When Your Child Is a Tattletale
I have a six-year-old daughter. When she gets called a name, or something happens at school, she tells the teacher. However, the teacher always tells her not to be a tattletale. I have spoken to the principal about this matter, but it hasn't helped. What should I do?Question:
Primary-aged children go through some real growing pains during those first few years of elementary school. Not only do they have a lot of academic learning to tackle, but they also develop important social skills that they will use for the rest of their lives. Learning how to get along with others can be difficult, especially for children who do not have much experience in problem solving outside of school.
Tattling can be a pervasive problem with this age group. The children have difficulty working out their differences and sometimes it is just easier for them to tell on one another rather than to try to handle it on their own. The teacher's responsibility is to model problem-solving strategies and offer children a safe environment in which to practice these skills.
Parents, too, have a responsibility to guide their children toward social independence. While it may seem easier to intervene, an adult who does not encourage children to work their problems out on their own is teaching them to depend on others to take care of things for them and that can be a difficult habit to break.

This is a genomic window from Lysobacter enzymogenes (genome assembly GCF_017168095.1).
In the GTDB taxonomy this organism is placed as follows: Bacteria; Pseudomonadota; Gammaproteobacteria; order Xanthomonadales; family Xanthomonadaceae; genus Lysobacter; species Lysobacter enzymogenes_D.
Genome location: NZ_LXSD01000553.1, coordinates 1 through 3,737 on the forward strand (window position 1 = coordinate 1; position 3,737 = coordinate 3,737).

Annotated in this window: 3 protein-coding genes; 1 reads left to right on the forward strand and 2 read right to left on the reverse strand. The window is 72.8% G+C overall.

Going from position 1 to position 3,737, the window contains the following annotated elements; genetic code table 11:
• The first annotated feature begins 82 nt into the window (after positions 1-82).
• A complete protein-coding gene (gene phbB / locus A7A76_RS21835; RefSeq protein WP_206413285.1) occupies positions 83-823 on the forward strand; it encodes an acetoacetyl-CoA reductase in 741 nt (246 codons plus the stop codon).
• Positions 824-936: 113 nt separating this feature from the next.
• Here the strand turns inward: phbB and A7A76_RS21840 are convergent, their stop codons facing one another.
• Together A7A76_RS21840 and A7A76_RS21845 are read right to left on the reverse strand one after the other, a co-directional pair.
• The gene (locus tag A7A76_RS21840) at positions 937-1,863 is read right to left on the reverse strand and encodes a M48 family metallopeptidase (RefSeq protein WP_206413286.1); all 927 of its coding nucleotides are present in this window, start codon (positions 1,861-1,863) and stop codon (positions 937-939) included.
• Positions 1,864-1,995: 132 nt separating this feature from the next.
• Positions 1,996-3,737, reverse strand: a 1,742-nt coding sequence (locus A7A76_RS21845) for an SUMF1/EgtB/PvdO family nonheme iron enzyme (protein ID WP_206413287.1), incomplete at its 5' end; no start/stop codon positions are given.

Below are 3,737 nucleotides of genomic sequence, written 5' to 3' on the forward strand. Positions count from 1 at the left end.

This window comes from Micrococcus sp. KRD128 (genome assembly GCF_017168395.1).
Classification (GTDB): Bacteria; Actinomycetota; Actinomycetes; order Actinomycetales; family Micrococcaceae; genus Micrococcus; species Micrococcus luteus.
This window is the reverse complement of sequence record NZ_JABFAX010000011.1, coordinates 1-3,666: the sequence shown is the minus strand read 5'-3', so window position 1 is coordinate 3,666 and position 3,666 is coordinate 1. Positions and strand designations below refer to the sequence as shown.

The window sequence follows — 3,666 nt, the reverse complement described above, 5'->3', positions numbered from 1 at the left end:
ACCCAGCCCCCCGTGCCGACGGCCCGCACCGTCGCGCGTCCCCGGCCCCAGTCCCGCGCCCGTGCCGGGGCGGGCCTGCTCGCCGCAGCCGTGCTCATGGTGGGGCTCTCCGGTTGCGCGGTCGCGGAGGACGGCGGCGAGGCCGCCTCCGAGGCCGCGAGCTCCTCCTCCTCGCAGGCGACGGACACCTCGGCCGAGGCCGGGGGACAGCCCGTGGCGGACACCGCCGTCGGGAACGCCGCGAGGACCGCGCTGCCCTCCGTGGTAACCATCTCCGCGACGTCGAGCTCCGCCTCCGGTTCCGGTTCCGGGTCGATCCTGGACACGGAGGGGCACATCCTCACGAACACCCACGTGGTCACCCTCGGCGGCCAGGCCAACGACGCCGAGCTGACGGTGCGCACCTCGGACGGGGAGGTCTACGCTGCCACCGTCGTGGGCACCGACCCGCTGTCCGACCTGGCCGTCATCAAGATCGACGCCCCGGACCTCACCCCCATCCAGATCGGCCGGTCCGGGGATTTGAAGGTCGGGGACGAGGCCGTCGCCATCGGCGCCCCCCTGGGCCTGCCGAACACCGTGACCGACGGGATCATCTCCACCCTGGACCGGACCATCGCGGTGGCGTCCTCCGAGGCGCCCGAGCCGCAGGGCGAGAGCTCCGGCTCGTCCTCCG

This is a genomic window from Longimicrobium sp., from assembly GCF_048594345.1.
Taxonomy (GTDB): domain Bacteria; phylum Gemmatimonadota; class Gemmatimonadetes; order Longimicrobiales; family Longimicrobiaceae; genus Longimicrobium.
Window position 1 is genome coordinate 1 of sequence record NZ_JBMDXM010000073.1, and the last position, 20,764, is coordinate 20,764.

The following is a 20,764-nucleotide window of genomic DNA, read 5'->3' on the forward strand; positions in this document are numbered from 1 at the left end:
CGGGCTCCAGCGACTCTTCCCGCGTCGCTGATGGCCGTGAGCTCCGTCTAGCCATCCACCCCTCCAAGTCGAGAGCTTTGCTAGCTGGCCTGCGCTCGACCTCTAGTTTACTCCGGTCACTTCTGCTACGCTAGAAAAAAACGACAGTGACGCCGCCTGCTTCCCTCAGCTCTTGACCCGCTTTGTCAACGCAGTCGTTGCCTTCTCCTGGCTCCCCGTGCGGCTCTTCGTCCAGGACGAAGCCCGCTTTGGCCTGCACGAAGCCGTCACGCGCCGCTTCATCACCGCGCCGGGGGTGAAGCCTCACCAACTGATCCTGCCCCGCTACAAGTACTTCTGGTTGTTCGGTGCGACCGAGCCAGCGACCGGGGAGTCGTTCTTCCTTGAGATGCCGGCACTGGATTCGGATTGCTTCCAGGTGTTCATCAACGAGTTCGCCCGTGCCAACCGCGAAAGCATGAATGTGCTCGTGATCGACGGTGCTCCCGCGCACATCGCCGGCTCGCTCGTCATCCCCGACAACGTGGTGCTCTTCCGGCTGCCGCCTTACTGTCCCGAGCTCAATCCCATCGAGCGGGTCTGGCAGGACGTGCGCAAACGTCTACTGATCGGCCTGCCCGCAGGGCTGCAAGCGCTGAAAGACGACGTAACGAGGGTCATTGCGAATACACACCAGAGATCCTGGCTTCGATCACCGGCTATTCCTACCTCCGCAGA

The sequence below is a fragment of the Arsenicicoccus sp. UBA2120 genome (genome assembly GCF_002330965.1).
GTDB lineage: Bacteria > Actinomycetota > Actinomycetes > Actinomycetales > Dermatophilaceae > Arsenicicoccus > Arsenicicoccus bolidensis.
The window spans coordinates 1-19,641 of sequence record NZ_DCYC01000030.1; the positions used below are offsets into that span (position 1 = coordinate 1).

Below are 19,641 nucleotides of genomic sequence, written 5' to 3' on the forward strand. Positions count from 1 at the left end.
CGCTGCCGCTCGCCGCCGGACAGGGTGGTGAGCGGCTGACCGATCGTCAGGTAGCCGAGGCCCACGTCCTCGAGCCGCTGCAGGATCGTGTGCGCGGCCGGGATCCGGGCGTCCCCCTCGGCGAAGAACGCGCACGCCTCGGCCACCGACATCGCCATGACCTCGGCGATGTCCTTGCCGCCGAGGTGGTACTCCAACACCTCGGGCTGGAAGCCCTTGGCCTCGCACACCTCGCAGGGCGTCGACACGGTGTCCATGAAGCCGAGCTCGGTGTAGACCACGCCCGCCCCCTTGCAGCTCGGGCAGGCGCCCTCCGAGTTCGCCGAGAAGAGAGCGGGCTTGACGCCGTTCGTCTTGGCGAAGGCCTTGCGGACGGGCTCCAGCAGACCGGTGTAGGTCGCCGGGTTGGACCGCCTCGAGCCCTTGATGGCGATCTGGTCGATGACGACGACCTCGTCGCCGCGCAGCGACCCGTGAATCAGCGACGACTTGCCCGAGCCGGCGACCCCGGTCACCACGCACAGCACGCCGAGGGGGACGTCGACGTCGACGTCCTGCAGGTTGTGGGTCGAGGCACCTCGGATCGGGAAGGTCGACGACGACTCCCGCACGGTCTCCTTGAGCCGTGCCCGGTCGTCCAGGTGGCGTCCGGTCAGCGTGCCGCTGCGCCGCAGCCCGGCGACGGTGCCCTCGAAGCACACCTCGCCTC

However, there certainly are times and situations in which an adult's intervention is warranted. When disagreements go unresolved and things heat up, it may become necessary for an adult to get involved. Furthermore, children who are repeating unacceptable behavior such as teasing or name calling may need to hear the words of an adult in order to understand the seriousness of their misbehavior.
I suggest that you talk to your child's teacher about this problem. The way in which you approach her will impact the success of your conversation, so try to be proactive and open-minded rather than judgmental. Ask the teacher to describe the situations where your daughter is tattling. Is it always the same kids who are bothering her? Does the teacher model and teach problem-solving skills to her students? What steps does she expect her students to follow when faced with a difficult situation? Ask the teacher what you can do to help. Express your concern about your child's interpretation of the situation, too. While the teacher may not allow your child to "tattle" at will, she may become more flexible about listening to your child's concerns and may even be able to offer more specific advice to your daughter as to how to handle the problems that occur.Answer: